Lillian Henegar is director of policy and outreach for the
California Redevelopment Association. She can be reached
Greg LeRoy, founder and director of Good Jobs First, spoke at the
California Redevelopment Association (CRA) Annual Conference held
Feb. 28–March 2, 2007, in Long Beach. LeRoy is author of The
Great American Jobs Scam: Corporate Tax Dodging and the Myth of
Job Creation. In his speech, he shared several ways California’s
local governments could better drive job creation and economic
development in their communities.
Many city officials understand the link between health insurance
for kids and some of the specific issues their communities are
currently tackling, such as childhood obesity, at-risk youth,
teen pregnancy, nutrition, truancy and public safety. But
approximately 800,000 children in California do not have health
Lou Paulson is a 20-year fire captain with the Contra Costa
County Fire Department. He currently serves as president of
California Professional Firefighters, representing 30,000
rank-and-ﬁle first responders.
There is a looming retirement crisis in California and around the
country that — if left unattended — will impose untold millions
of dollars in additional costs to state and local government, and
threaten vital services such as police, fire, transportation and
In the mid-1990s, the City of Porterville was searching for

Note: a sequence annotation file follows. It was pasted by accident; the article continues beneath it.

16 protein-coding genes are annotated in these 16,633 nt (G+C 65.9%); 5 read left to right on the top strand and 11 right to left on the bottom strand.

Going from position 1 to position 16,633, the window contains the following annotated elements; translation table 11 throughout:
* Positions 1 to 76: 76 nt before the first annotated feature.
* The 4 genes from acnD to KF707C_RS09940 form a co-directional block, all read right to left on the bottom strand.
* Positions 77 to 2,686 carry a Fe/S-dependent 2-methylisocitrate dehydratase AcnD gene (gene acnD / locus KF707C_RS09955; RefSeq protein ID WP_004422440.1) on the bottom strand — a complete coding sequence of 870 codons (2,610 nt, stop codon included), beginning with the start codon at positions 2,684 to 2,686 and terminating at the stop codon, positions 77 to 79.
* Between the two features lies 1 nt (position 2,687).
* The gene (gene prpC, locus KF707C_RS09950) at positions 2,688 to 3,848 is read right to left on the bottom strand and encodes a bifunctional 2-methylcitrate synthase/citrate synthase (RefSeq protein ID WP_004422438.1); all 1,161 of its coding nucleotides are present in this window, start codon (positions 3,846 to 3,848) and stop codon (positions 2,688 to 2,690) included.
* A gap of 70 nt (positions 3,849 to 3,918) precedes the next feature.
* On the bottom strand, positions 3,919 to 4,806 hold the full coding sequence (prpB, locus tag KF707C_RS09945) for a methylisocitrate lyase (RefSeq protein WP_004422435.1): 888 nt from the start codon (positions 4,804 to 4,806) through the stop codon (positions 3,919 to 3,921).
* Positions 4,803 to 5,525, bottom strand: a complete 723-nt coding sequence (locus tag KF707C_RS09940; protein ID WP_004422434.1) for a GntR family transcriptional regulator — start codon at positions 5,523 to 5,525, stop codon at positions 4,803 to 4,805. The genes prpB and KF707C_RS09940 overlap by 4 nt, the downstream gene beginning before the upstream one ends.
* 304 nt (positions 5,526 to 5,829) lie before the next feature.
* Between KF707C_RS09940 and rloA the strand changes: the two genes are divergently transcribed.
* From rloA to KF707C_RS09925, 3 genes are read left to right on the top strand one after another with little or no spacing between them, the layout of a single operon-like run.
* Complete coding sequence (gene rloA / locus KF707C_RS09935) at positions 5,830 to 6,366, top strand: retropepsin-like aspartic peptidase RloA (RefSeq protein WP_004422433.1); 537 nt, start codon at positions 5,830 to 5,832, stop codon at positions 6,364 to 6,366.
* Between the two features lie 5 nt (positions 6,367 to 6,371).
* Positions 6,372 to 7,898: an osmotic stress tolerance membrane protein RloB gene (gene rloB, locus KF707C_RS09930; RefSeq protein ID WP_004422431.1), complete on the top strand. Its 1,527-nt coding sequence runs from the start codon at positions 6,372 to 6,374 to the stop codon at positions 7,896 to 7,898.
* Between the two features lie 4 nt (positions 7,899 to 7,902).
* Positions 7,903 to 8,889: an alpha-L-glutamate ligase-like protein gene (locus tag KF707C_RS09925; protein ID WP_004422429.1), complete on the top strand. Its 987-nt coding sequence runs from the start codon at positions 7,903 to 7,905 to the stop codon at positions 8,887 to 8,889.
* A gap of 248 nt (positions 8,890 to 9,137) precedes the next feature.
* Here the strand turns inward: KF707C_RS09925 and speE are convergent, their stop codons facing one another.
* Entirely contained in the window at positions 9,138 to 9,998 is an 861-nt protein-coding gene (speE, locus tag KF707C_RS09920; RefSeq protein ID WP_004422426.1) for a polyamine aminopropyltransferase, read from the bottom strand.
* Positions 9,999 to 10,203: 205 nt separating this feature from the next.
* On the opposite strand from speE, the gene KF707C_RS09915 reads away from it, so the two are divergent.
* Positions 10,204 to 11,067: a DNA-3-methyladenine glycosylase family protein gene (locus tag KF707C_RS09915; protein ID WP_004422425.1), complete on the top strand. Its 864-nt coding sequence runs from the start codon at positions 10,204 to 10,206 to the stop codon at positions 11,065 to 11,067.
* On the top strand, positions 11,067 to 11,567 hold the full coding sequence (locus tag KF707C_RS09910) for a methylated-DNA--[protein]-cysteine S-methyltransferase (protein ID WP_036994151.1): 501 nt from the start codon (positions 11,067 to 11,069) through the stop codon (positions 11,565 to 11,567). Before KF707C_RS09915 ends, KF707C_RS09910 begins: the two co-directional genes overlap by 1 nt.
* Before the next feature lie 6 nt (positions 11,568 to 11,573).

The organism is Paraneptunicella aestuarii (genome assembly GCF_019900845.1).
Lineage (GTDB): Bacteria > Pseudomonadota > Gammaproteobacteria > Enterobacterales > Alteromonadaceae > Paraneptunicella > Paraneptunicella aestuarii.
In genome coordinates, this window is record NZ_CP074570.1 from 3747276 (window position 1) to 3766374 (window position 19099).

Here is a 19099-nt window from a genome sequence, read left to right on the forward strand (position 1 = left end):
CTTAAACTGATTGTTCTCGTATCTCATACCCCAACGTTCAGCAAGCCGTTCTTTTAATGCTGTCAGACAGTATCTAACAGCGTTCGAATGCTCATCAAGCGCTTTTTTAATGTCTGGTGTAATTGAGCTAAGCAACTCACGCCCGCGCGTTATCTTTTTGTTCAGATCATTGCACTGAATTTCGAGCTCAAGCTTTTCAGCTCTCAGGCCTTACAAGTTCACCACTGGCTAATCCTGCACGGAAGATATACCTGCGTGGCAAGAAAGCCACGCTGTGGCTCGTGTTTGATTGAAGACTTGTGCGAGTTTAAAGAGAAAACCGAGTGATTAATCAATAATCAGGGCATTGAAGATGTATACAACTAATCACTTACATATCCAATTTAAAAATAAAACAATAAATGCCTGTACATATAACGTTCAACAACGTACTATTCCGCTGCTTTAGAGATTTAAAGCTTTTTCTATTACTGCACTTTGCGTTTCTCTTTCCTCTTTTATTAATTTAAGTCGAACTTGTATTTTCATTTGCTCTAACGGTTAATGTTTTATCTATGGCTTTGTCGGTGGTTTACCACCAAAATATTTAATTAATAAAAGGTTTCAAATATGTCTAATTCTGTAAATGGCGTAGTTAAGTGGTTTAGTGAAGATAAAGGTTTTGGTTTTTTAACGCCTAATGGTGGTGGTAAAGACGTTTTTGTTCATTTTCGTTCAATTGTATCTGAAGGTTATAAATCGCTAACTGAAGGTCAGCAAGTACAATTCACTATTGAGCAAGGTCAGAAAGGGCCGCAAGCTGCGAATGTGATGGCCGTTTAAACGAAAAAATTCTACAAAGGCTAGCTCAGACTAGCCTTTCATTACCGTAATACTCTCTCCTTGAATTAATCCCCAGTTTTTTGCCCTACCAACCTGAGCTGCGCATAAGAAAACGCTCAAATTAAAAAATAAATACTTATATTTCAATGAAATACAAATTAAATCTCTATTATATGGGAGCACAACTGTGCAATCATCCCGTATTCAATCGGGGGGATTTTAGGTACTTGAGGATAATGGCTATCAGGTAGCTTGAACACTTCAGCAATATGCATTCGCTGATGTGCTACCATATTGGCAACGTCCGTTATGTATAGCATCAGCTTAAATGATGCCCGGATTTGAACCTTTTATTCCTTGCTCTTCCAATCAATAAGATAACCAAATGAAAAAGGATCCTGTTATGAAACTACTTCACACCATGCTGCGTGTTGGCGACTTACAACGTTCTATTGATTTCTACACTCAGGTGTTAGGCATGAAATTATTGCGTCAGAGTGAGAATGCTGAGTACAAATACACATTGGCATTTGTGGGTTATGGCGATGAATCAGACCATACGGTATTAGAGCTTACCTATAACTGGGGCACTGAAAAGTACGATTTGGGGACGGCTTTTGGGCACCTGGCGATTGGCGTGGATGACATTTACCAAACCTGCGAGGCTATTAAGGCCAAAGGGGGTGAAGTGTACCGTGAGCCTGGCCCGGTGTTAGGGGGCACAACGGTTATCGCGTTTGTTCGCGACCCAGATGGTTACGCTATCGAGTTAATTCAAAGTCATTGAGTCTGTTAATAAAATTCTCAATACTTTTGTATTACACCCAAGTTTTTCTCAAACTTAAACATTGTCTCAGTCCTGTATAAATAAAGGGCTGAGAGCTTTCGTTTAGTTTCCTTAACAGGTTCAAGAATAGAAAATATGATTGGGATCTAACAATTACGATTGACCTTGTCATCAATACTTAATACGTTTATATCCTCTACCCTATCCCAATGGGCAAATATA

solutions to the problems in its Orange Avenue area. The avenue,
a gateway to the city’s downtown area, had become known for
drugs, crime and vagrants. Its infrastructure was substandard,
with crumbling sidewalks and no traffic signals to help
pedestrians cross the street. Decaying buildings dotted the area.
Orange Avenue was desperately in need of repair.
Home of the last Spanish Mission, the Bear Flag Rebellion and
world-class wines, the City of Sonoma has long partnered with the
Sonoma Valley Visitors Bureau to sustain tourism, its number one
industry. But small businesses, which make up the majority of the
city’s economy, were on their own.
DOWNEY Puts Contaminated NASA Property to Economic Reuse
In 1999, the federal government closed the 160-acre Downey NASA
Industrial Plant. This ended 70 years of pioneering aerospace
activities that encompassed construction of the Apollo moon
modules and the nation’s space shuttle fleet. The site had
significant soil contamination and faced an uncertain future.